Nagatsuki Tanto

Nagatsuki (長月, pronounced “nah-gah-tsoo-key”) translates literally as “long moon”. In the ancient calendar it is a poetic name for the time around late September, possibly abbreviated from yonagatsuki meaning “night of the long moon”, or “month of the long night” depending on… Continue reading

TLDW #24 – Making an Ireko (nesting) Saya

An ireko saya (入れ子鞘, nesting scabbard) is a lining inside the saya which protects the blade from the hardwood. Furusato (故郷) means home place or hometown and contains the ideas of being rooted or grounded wherever one may sojourn, and a confidence and longing for return. This tanto has a simple and elegant form with a natural and humble mounting that reflects the rustic satoyama lifestyle and suits the aesthetics of the way of tea. more about this project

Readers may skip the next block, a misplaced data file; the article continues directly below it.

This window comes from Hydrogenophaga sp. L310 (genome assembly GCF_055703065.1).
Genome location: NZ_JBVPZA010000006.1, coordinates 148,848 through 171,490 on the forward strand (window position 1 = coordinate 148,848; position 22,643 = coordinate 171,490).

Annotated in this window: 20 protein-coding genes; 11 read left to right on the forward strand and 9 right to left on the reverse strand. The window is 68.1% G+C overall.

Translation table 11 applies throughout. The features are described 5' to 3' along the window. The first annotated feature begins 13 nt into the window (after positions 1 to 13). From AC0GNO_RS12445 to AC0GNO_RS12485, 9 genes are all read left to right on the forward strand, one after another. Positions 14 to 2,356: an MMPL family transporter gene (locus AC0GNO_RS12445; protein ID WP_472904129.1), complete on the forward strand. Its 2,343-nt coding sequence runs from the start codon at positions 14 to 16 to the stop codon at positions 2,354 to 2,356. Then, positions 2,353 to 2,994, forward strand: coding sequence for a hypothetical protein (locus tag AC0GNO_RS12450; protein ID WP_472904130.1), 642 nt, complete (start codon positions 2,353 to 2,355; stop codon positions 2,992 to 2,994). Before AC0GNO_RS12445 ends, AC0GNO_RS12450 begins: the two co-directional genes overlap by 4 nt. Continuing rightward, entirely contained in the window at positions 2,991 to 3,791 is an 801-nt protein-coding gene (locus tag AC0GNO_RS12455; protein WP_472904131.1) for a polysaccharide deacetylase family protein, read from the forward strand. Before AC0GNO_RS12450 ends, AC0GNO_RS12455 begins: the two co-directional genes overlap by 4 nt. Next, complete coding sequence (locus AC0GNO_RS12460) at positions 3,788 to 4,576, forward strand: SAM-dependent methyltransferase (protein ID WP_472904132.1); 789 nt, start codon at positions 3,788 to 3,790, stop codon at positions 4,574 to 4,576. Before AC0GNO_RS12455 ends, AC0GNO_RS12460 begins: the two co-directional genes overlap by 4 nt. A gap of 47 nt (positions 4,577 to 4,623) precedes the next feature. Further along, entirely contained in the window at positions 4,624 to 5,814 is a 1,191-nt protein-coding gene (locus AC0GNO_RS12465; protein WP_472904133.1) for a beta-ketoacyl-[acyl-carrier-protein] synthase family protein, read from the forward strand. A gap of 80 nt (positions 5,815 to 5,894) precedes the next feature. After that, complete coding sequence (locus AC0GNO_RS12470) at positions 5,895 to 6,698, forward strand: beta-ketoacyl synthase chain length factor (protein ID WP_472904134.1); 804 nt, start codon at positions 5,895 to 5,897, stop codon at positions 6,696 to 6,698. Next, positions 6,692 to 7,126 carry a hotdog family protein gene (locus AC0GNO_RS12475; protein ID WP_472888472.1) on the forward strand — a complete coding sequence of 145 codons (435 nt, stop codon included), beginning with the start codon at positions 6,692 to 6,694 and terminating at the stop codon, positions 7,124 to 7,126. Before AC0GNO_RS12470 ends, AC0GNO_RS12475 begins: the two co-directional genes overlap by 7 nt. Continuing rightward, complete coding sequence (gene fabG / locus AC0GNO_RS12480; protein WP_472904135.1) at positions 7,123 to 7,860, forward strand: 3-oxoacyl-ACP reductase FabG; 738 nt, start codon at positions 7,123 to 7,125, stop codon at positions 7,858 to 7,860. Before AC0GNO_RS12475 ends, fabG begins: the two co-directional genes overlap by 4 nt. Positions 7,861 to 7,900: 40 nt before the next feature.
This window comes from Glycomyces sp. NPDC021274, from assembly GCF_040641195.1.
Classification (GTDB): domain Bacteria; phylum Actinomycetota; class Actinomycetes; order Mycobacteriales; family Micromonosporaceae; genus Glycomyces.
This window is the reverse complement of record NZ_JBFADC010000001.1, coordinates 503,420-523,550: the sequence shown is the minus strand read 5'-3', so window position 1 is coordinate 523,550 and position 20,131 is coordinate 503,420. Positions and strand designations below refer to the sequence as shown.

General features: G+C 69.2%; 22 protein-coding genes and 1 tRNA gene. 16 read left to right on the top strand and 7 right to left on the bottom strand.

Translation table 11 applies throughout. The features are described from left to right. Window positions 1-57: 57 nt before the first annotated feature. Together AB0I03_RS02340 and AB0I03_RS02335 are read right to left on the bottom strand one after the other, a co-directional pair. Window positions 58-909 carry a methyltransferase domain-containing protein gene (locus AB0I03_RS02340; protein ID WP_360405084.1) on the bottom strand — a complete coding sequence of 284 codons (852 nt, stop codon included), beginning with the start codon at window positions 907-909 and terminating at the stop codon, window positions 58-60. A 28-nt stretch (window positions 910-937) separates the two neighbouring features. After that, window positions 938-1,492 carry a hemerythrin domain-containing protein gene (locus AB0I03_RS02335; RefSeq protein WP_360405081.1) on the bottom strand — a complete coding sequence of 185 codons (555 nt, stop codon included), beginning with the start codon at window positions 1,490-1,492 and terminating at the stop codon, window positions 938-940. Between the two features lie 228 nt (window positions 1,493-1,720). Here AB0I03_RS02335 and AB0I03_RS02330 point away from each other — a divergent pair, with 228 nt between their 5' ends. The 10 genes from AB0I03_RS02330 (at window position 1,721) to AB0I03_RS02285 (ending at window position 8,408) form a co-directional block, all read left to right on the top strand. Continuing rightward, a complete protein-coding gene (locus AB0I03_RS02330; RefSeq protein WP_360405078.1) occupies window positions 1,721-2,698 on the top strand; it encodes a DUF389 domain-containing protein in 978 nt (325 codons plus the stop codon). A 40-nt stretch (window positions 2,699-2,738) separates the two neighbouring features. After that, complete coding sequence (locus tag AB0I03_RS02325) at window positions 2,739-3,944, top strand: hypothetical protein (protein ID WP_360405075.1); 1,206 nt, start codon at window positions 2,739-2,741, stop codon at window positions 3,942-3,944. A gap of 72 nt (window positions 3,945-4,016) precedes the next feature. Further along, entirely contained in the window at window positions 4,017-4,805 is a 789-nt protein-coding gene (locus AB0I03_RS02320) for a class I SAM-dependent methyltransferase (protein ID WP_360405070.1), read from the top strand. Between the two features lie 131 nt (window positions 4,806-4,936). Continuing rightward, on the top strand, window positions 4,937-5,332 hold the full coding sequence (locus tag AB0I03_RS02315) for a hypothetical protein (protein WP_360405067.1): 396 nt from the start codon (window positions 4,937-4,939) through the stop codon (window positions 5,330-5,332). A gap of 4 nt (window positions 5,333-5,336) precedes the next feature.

Inside look at a traditional kaiken mounting

A look inside the carving of a small kaiken tanto mounting (futokoro-gatana) with additional examples from an Edo period tsuka and an even older shirasaya.

The omote is the “public side” of a tanto or sword, the side that faces outwards both when being worn and when on display. The edge faces upwards and the handle is on the left when displaying nihonto. The ura is the “private side” and faces away from the viewer when on display and towards the body when worn.

More on carving a tanto style tsuka.
Classical tanto geometry series archive.